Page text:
Last spring, if you told me I’d soon be excited over a watch named after a theropod, I’d have called you a liar. But a curious thing happened in June of 2022 when a GPS-enabled fossil showed up in the mail. (No, not that kind of Fossil.)
I’m talking about the Amazfit T-Rex 2, one of the most versatile and capable adventure watches in the sub-$400 landscape. And the newest of these is the Amazfit T-Rex Ultra ($399).
“With features like a stainless steel and mud-resistant design, 30 m freediving support, dual-band GPS and route navigation, ultra-low temperature operation, and 20-day battery life, this smartwatch is the ultimate tool for outdoor enthusiasts,” the brand claims.
You had me at “mud-resistant,” dino fam. Join me as I cover a week’s worth of testing with this metal-clad GPS smartwatch supplied (full disclosure) by Amazfit.
In short: The Amazfit T-Rex Ultra ($399) is a worthy upgrade to one of my favorite smartwatches of last summer. While the switch to a 316L steel case adds weight to the overall package, the feeling of stability and quality is a perfect match for the watch’s aesthetic. Battery life dips slightly, but the addition of offline map downloads and new adventure-focused workout modes goes a long way toward making the Ultra exactly that.
Amazfit T-Rex Ultra GPS Smart Watch
- Case Size 47.3 x 47.3 x 13.45 mm
- Case Material 316L stainless steel & polymer alloy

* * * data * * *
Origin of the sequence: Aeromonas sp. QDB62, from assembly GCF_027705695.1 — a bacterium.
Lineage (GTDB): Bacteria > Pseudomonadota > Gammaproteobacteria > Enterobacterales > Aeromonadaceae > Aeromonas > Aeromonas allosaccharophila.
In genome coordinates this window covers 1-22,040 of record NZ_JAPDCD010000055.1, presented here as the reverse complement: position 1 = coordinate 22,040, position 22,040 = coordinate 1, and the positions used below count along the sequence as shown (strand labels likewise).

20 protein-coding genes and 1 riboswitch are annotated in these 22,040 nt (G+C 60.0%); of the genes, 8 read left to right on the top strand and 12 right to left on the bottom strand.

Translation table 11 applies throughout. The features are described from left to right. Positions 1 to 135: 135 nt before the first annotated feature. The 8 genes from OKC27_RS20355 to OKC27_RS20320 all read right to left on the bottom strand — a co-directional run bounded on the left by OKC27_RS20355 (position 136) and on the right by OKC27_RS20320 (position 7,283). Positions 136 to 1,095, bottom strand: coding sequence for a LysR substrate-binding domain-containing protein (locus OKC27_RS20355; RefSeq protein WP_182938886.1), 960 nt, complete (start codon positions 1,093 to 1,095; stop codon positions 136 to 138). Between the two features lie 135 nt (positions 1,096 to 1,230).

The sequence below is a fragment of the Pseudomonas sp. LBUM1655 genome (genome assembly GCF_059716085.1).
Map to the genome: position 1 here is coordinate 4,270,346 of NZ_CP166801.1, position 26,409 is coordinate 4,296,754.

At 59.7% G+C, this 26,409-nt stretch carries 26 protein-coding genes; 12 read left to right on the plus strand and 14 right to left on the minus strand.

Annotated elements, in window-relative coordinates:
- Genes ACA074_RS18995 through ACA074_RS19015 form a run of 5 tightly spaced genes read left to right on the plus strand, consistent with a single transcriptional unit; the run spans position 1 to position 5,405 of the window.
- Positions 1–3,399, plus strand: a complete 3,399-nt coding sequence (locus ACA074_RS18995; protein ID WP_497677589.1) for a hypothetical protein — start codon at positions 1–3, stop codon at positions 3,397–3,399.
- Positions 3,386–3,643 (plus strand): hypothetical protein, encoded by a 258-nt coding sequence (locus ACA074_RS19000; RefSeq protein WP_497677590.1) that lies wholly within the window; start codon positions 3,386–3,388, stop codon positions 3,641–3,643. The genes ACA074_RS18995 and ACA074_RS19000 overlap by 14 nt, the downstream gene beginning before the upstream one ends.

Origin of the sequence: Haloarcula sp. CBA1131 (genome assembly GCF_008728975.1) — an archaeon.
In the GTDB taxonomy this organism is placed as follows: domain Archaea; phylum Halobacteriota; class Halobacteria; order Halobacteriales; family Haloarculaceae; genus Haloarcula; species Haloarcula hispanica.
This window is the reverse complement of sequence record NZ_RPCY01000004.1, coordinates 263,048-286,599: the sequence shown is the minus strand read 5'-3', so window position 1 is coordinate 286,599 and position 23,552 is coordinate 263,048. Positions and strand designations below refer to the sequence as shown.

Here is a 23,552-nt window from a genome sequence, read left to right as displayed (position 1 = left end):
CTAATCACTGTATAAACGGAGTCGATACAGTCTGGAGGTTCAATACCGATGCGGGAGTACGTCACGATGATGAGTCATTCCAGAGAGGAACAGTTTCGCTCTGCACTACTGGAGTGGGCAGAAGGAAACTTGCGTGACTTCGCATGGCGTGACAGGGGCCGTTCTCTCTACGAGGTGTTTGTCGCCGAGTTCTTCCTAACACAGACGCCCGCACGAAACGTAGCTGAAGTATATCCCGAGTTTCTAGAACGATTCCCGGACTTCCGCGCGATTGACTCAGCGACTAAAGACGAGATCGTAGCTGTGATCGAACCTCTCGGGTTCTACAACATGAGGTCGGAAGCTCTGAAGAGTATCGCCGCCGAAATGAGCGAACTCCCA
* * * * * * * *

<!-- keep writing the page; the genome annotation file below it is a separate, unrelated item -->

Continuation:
- Case Weight 89 g
- Water Resistance 100 m (30 m freediving)
- Crystal Glass Material
- Battery Rating 500 mAh
- Battery Life 20 days typical, 9 days heavy usage, 20 hours on Accuracy GPS Mode, 80 hours on Endurance GPS mode
- Band Material Silicone
- Lug Width 22 mm
- Connection WLAN 2.4GHz, Bluetooth 5.0 BLE
- Rugged capability
- All-weather operation
- Strong GPS performance
- Attractive and functional design
- A little large for small wrists
- Slightly reduced battery life
- Zepp App is good, if not great
Amazfit T-Rex Ultra GPS Smart Watch Review
T-Rex Ultra vs. T-Rex 2
Let’s start with what hasn’t changed. Both models use the same 454 x 454-pixel AMOLED screen, covering 1.39 inches with its “glass material” crystal. GPS employs a “dual-band and six satellite positioning system,” and the optical sensor is the same BioTracker 3.0 PPG.
But Amazfit added several extreme sports modes to the Ultra’s quiver, including free diving and sky diving. For more earthbound adventures, the company upgraded the mud resistance of its hardware, along with the switch to a 316L stainless steel case.
There’s also a new slate of offline functionality. Per the marketing copy, “With the Amazfit T-Rex Ultra, you can now search for and download a matching Offline Map of your planned activity area from the Zepp App and match it with your imported route for even better understanding of your surroundings.”
There’s another subtle touch here that deserves to be mentioned: Amazfit’s new method of attaching the silicone strap (which, by the way, is quite comfortable). The hinged dual lugs are a treat, allowing the watch to lay flat on your desk or bedside table. This is something the T-Rex 2 couldn’t do.
Battery and Weight: It’s Complicated
Another thing the Ultra adds is weight: 89 g without the strap versus 66.5 g for the T-Rex 2, strap included.